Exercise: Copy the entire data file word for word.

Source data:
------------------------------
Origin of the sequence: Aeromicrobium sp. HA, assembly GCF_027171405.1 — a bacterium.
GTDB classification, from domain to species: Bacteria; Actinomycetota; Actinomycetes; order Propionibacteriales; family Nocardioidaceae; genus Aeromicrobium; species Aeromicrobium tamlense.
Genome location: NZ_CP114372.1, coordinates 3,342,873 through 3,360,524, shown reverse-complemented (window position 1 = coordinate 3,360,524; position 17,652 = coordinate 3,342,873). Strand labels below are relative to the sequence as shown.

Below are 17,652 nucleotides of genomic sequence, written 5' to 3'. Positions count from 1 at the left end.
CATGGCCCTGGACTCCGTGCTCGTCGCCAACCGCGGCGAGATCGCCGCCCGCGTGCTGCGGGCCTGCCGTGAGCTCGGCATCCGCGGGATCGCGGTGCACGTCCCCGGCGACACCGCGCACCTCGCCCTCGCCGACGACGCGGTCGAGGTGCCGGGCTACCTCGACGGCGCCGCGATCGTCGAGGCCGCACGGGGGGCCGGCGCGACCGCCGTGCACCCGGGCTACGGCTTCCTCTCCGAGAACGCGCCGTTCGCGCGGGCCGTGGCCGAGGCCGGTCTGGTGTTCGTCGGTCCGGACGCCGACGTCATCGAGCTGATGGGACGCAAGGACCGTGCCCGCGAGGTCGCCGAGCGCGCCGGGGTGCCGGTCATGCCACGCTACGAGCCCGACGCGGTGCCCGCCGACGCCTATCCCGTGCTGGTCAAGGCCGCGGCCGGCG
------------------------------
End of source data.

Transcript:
Origin of the sequence: Aeromicrobium sp. HA, assembly GCF_027171405.1 — a bacterium.
GTDB classification, from domain to species: Bacteria; Actinomycetota; Actinomycetes; order Propionibacteriales; family Nocardioidaceae; genus Aeromicrobium; species Aeromicrobium tamlense.
Genome location: NZ_CP114372.1, coordinates 3,342,873 through 3,360,524, shown reverse-complemented (window position 1 = coordinate 3,360,524; position 17,652 = coordinate 3,342,873). Strand labels below are relative to the sequence as shown.

Below are 17,652 nucleotides of genomic sequence, written 5' to 3'. Positions count from 1 at the left end.
CATGGCCCTGGACTCCGTGCTCGTCGCCAACCGCGGCGAGATCGCCGCCCGCGTGCTGCGGGCCTGCCGTGAGCTCGGCATCCGCGGGATCGCGGTGCACGTCCCCGGCGACACCGCGCACCTCGCCCTCGCCGACGACGCGGTCGAGGTGCCGGGCTACCTCGACGGCGCCGCGATCGTCGAGGCCGCACGGGGGGCCGGCGCGACCGCCGTGCACCCGGGCTACGGCTTCCTCTCCGAGAACGCGCCGTTCGCGCGGGCCGTGGCCGAGGCCGGTCTGGTGTTCGTCGGTCCGGACGCCGACGTCATCGAGCTGATGGGACGCAAGGACCGTGCCCGCGAGGTCGCCGAGCGCGCCGGGGTGCCGGTCATGCCACGCTACGAGCCCGACGCGGTGCCCGCCGACGCCTATCCCGTGCTGGTCAAGGCCGCGGCCGGCG